A day spent looking at rocks, getting photographs with the Queen, and feeling festive at the train station.

Day 189: Taipei, Taiwan. Today the plan was to visit some rocks. Not just any old rocks, but some unique formations at the Yeliou EcoPark, one of Taipei’s popular attractions, about 20km north east of the city.

We walked to the bus station, which is next to the main train station, but turned out to be fiendishly difficult to locate. After trekking up and down a bunch of escalators and lots of flights of stairs (with Jim grumbling about his aching legs), we gave up and asked a couple of security guards who pointed us in the right direction.

Two minutes after we arrived at the station a bus pulled into the terminus. We climbed on board and settled in. It felt more like travelling on a plane than a bus – there was a full set of safety instructions, including details of how to fasten seat belts, operate the safety hatch, open the door if the driver is unable to do so, break a window with the provided tools, and use the fire extinguishers. Pretty impressive.

An hour and a quarter later we were at Yeliou, a small fishing town jutting out from the rugged northern coastline.

We walked a little way to the entrance of the EcoPark. We were happy to be visiting on a Tuesday, as we assumed it would be very quiet. But how wrong we were. The place was crawling with people – not just with adults on a day out, but with crowds of noisy kids on school trips.

Regardless, it was a fun day out. The park is on a long peninsula, and contains lots of weathered sandstone blobs, many of which have been given amusing names like queen’s head, leopard and elephant. And even a pineapple bun, which sounds like a bit of a joke. The lunar-like landscape is fascinating to walk around; CNN have even referred to the park as ‘the closest you’ll get to Mars on Earth’.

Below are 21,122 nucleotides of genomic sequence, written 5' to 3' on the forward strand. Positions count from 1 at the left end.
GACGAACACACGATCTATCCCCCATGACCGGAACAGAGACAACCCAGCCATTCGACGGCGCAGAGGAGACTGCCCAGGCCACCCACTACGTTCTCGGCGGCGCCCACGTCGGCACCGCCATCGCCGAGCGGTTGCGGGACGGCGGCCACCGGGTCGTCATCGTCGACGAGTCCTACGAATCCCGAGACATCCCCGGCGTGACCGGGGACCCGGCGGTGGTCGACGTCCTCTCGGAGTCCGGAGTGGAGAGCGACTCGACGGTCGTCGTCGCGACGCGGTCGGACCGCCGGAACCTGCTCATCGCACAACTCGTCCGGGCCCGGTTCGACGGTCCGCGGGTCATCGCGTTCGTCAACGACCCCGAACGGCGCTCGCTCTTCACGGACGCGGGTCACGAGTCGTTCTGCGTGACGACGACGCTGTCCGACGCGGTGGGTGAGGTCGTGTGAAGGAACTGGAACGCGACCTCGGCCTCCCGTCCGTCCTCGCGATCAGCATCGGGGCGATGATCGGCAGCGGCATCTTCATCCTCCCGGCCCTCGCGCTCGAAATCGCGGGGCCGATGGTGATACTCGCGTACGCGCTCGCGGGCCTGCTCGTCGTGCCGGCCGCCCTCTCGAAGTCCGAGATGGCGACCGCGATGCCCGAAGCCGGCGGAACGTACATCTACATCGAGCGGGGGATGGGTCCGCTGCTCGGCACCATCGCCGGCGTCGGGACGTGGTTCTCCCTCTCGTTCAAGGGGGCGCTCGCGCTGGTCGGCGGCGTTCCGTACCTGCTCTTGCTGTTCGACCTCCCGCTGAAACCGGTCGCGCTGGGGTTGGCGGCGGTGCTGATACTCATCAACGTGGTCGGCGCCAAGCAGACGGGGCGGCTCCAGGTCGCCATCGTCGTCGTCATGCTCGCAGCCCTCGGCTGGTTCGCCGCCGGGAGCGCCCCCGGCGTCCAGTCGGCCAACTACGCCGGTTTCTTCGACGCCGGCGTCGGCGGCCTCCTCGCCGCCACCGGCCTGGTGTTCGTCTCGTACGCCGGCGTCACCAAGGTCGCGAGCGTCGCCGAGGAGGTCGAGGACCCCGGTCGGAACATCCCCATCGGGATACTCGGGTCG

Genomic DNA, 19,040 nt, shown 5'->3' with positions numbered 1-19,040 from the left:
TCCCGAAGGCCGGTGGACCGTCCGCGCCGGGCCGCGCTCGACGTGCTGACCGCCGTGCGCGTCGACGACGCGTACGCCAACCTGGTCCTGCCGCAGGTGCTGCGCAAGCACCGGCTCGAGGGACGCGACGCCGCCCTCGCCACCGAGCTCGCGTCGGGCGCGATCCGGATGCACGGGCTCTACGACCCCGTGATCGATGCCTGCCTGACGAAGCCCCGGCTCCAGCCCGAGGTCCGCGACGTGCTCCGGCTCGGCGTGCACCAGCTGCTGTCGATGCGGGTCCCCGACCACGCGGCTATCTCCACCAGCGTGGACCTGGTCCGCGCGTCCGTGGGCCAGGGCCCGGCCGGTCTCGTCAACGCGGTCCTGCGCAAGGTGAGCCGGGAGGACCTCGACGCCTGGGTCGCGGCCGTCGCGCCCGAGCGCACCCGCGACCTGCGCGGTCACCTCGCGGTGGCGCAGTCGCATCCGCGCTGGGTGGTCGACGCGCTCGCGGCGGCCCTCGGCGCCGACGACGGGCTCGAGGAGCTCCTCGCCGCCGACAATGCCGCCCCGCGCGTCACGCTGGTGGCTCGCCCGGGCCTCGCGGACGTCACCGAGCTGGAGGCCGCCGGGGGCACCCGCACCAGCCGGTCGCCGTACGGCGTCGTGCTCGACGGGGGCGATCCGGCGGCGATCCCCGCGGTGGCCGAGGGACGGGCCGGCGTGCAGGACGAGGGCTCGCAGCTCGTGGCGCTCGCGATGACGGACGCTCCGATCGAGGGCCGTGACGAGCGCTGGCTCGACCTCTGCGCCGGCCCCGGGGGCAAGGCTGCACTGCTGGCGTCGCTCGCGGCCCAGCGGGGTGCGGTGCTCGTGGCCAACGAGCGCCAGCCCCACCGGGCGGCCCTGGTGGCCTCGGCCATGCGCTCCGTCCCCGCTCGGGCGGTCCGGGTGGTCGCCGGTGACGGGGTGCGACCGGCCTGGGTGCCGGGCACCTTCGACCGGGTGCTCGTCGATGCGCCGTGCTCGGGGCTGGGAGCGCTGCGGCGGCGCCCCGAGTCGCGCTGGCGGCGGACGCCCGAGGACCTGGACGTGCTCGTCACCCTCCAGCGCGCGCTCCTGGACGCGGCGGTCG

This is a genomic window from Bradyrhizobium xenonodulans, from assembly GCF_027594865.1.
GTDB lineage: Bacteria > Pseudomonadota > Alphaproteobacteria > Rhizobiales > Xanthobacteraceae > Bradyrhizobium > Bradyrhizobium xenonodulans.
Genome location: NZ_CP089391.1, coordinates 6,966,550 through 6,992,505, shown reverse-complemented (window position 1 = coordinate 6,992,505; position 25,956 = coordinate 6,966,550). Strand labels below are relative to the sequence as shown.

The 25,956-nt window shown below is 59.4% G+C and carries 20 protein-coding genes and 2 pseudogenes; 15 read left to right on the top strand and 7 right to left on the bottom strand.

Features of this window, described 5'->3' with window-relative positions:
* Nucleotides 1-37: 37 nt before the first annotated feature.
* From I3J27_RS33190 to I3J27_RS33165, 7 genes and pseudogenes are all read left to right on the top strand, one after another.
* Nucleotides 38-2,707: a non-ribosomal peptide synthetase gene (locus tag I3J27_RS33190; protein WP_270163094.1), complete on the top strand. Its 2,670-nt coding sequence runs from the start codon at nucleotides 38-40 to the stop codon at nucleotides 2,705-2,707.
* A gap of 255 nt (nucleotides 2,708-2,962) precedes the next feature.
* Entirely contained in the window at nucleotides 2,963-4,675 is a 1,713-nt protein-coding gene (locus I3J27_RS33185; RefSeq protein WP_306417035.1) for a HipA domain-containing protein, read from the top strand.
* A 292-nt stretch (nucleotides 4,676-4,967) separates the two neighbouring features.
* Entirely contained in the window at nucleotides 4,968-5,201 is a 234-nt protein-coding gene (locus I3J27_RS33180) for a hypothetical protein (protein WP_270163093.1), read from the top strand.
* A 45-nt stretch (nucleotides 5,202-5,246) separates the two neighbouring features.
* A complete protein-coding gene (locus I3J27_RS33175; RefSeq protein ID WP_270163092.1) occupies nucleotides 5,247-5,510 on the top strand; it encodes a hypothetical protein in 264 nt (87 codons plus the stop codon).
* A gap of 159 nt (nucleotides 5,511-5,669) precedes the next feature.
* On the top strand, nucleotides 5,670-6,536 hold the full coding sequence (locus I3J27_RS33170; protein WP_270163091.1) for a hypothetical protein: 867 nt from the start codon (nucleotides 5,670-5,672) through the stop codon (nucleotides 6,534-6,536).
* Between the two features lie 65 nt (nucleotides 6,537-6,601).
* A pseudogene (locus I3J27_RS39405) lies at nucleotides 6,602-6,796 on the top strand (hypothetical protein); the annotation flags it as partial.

Jim had fun photographing fossils embedded in the rocks, even if he looked like a geek.

One of the main attractions is the Queen’s Head, a mushroom rock that has become an iconic image in Taiwan. It’s in danger of falling over at some point due to erosion, so people are desperate to get a picture while they can. There were queues around a boardwalk to get selfies with the rock, so we cheated and walked around the other way.

We wandered away from the busy area along a boardwalk and up more steps to a viewpoint, with spectacular views back across Yehliu town. Thankfully we were well bundled up in fleeces and jackets, as it was freezing cold and we were blustered back and forth as we walked along the raised coastal path.

When we walked back down to the crowds, a camera crew was filming five youngsters doing a choreographed dance , which we think was for an advert for the local town. They must have been freezing.

When we’d had enough of rocks for one day, we walked back into the town to catch the bus home. We got back to Taipei, got train tickets for our journey from Hualien to Taitung on 9 December (everyone advises to get tickets in advance before they sell out, so we’re trying to book ahead), and had another look at the fab train-themed Christmas tree in the concourse. Jim posed for a pic, though had to wait for an over-excited gaggle of grannies to move out of the way.

We walked across to a recommended restaurant called Fuhong Beef Noodles for their renowned beef noodle soup. And wow, it was good. Thick hand made noodles, big chunks of beef (which Lil scoffed, as it was ‘identifiable meat’) and lots of condiments including another sauerkraut type dish, sweet chilli and some powerful XO paste.

We walked home through lots of brightly lit streets – our last night in Taipei before we start to travel around the island. We’ve really loved it here, it’s a vibrant, interesting and happening city, with very friendly people.

Tomorrow we catch the train to Hualien, a town about 120km south of Taipei on the east coast. And perhaps we’ll get to sit through another set of safety instructions on the train too.

More then.

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